I know it’s been a while since we visited this, but quick recap:
We want to figure out when it is appropriate to have a stop-sign at an intersection versus a stoplight. In Part 1, we made some assumptions about stop-sign wait time modeling and developed an equation that gave us the total wait time as the dependent variable and the number of cars as the dependent. In this post, we’ll try to model the total wait time based on the number of cars at a stop light.
Now, at a stoplight two of the incoming lanes will be green and the other two red. So any approaching car would have a 50/50 chance of winding up at a red light (ASSUMING NO GAP). Now, if you DO manage to hit a green, you’re golden. The wait time is zero. But if you DO hit a red you’re stuck for 60 seconds (note: could also be 30, or 45, or whatever). And even when you start up again, you’ll essentially be proceeding through like it is a stop sign. Maybe slightly longer if there are more cars. According to our tests in Part 1, it looks like the stop-to-full-speed time is about 15 seconds. Let’s summarize our (my) assumptions:
Assumption #4: This is an equal opportunity intersection. That is, each direction (N,S,E,W) sees 25% of the traffic. So half the traffic will be waiting at any given time, while half will have a wait time of zero.
Assumption #5: Stop-to-full-speed time = 15 seconds per car.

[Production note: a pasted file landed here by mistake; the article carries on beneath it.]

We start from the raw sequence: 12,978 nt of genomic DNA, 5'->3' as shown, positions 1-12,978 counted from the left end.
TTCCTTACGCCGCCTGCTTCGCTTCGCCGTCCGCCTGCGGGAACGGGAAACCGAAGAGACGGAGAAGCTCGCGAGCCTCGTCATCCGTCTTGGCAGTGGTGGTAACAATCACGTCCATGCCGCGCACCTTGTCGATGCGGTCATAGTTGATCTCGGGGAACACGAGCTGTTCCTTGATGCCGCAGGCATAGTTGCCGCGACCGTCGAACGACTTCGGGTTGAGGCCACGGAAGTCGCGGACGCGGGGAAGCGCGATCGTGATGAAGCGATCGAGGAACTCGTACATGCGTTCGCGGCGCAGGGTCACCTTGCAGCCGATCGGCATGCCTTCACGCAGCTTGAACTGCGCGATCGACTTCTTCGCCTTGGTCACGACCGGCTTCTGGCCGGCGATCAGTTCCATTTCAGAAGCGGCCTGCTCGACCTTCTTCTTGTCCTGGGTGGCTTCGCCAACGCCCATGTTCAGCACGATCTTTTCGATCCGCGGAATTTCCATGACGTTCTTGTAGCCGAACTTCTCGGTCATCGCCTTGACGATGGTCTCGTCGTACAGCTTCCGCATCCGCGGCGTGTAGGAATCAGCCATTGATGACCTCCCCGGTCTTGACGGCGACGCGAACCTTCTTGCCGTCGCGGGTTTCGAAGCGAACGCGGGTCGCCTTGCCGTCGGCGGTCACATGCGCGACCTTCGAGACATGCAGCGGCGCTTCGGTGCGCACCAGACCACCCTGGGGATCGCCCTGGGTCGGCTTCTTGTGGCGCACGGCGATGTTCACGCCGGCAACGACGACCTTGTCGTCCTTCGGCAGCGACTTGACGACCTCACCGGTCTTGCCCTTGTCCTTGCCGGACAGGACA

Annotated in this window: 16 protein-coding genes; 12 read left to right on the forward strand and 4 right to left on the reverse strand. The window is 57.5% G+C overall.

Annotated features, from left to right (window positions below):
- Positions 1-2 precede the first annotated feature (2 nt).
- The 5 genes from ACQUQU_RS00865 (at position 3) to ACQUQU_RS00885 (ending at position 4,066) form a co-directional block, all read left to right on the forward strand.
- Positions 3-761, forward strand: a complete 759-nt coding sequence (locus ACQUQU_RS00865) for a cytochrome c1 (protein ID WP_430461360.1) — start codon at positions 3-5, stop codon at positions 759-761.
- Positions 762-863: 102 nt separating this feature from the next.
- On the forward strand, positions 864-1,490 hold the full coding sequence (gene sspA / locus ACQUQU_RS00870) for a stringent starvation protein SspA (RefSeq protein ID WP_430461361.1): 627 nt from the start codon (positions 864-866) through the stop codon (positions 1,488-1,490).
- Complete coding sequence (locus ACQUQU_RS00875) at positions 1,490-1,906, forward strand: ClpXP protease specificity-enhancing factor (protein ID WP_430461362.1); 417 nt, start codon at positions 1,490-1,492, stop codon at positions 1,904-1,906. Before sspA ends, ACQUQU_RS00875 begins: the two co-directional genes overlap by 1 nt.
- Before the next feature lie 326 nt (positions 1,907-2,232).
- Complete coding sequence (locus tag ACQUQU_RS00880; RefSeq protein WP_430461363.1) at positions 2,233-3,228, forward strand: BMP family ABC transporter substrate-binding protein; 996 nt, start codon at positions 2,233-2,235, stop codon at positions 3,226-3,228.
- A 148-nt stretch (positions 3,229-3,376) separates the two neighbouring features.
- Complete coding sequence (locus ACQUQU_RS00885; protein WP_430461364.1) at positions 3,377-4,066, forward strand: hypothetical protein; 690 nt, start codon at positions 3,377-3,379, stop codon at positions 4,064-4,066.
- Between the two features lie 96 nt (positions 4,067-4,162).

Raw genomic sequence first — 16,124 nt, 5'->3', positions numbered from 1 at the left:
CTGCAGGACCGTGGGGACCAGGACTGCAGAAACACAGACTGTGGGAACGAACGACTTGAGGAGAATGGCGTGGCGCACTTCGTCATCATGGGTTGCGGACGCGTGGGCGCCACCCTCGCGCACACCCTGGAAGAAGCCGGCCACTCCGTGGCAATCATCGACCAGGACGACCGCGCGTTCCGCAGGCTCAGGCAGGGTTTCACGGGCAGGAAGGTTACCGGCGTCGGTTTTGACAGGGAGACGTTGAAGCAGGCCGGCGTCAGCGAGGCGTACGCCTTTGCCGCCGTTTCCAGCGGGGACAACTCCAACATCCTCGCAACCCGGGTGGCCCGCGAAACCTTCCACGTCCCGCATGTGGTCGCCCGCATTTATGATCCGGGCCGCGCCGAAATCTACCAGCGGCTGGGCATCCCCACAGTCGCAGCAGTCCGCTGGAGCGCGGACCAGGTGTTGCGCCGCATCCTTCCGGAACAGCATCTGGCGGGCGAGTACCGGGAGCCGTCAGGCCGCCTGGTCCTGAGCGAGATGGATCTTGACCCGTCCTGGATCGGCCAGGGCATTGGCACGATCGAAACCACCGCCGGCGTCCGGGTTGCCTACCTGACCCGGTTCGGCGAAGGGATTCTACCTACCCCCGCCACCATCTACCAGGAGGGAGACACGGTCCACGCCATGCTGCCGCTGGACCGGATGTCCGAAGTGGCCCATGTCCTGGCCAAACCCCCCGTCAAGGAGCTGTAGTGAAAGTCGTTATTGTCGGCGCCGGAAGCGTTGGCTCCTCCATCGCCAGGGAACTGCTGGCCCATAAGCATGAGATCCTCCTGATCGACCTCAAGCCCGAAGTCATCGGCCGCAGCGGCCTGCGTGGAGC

Assumption #6: The stop-light has a stop-time of 60 seconds.
Assumption #7: It’ll take about 2 seconds for each car to get through the intersection. Rather, 2 extra seconds that we wouldn’t have used had there not been any light there.
Total wait time for all cars = 0*1/2 x + (60+15+2)*1/2 x
And if there is in fact a three-second delay in between green lights?
Total wait time for all cars = 0*1/2 x + (60+15+2+3)*1/2 x = 40x
So our equation for the total wait time of all cars at a stop-light (with a 60 second timer) looks like this:
Super. So if we compare this model equation against the model equation from Part 1, we get this graph.
So somewhere between 2 and 3 cars being at an intersection is the point at which it becomes beneficial to have a stop-light instead of a stop sign according to our model.
But there’s a bit of a problem: the units (# of cars). “Number of cars” isn’t very descriptive. If we’re evaluating this via traffic, we’ll need something like “number of cars per minute”. And if that “number of cars per minute” exceeds the individual wait time of the cars at the intersection the total wait time will increase exponentially.
So, let’s switch our independent variable in our models from “number of cars” to “number of cars per minute.” So our axes for our graph will look something like this.
Once again, I’m going to give another intermission at this point. Partially because I want to let you ruminate on this quandary, and partially because I need to think about how to model this. Hopefully the intermission between Part 2 and Part 3 of this post won’t be as long as the one between Part 1 and Part 2. Be sure to give feedback/corrections/suggestions in the comments!